Last month CellPlan joined an international community of cord blood charities and storage facilities in celebrating the inaugural World Cord Blood Day. The aim of the day was to raise awareness about the therapeutic properties of cord-blood and to challenge the routine disposal of umbilical cord blood when a baby is born.
One of the highlights of the programme, organised by Save the Cord Foundation and hosted by Charis Ober, was an interview with Dr Eliane Gluckman, the world’s first doctor to perform a cord blood transplant.
“Today we are making history,” said Ober as she asked the legendary haematologist to talk about the contribution of cord blood to medical science. “I’m very glad to talk about cord blood,” Dr Gluckman smiled, “it’s my baby.”
Dr Gluckman, now Professor Gluckman, made cord blood history when she performed the world’s first umbilical cord blood transplant in 1988. Since that time, cord blood stem cells have been used in over 40,000 procedures and are routinely used to treat over 80 diseases of the blood and immune systems such as leukaemia, neuroblastoma and sickle cell.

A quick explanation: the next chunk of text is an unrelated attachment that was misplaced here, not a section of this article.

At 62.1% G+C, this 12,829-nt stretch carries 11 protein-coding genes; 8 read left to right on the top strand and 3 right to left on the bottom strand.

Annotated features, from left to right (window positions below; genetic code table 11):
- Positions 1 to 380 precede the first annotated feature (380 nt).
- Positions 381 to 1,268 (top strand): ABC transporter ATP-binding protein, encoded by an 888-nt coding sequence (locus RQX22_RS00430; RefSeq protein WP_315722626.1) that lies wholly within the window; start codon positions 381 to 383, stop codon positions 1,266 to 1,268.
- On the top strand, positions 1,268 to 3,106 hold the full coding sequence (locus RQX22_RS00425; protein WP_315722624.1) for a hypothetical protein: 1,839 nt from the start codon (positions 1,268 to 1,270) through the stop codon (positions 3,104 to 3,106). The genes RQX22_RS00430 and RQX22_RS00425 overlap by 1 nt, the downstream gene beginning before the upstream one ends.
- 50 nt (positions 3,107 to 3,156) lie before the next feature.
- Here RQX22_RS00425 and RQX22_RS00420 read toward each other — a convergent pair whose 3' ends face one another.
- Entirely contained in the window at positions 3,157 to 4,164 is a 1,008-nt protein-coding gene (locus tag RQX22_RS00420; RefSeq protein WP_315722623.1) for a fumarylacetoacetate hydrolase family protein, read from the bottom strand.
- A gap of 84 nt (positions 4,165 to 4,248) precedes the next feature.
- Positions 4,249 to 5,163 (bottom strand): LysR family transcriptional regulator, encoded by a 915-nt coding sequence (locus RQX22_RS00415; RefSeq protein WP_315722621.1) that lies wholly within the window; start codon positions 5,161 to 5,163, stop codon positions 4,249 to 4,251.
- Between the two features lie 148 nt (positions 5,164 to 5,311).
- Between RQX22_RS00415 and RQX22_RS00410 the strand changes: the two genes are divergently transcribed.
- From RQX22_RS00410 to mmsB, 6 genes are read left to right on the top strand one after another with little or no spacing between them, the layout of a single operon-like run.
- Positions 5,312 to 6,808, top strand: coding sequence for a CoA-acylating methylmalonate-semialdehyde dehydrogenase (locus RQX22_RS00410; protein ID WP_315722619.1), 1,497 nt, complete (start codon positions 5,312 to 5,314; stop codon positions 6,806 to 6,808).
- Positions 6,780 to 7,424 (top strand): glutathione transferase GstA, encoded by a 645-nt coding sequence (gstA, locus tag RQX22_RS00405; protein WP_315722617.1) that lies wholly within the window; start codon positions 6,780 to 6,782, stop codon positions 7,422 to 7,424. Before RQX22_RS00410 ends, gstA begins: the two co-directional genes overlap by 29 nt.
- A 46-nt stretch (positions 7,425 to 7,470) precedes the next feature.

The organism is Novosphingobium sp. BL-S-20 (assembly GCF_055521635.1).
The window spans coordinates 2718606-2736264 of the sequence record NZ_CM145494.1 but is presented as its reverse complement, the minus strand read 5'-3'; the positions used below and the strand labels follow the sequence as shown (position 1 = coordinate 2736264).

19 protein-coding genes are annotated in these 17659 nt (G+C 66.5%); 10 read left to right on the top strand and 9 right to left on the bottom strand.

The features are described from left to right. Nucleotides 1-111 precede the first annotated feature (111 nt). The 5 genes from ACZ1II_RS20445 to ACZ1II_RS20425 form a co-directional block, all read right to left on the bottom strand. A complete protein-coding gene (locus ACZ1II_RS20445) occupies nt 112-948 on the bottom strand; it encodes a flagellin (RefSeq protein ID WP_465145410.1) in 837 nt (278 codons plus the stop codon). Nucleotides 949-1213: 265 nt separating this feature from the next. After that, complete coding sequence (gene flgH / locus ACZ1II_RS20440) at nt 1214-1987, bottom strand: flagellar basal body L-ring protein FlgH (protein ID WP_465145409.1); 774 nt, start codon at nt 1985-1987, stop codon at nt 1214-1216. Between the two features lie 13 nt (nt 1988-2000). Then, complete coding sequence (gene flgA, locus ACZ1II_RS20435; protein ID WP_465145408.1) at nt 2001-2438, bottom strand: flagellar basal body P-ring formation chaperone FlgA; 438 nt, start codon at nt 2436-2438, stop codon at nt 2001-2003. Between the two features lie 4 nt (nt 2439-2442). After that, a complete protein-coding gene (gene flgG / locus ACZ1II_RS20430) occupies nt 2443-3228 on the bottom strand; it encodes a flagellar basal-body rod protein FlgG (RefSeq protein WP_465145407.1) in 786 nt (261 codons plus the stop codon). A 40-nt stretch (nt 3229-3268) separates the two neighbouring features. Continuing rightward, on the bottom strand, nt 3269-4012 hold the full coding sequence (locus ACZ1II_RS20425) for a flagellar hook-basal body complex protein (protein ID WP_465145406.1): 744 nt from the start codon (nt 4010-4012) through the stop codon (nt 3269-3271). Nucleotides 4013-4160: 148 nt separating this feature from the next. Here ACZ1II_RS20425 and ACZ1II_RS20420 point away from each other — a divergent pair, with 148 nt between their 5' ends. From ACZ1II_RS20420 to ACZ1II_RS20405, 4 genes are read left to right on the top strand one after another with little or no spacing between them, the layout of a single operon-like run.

How did the first cord blood transplant come about?
“We had already shown that cord blood could successfully be used as a source of haematopoietic stem cells,” the parent cells to all other blood cells in the body, said Dr Gluckman. Bone marrow had been used for some time as a source of stem cells but it was difficult to find a match between patient and donor. Dr Gluckman and her colleagues around the world were looking for a new source of stem cells and began to look at the composition of cord blood.
On the other side of the Atlantic, Dr Gluckman’s colleague Hal Broxmeyer and his team were treating a little boy with Fanconi’s anaemia. Matthew Farrow was born with the rare and fatal blood disease and was terribly ill at the time that his mother was expecting his younger sister, Alison. Having heard about the pioneering work in cord blood, Matthew’s parents made the brave decision to store their Alison’s umbilical cord blood and to use the stem cells it contained to treat Matthew – an operation that had never been performed before.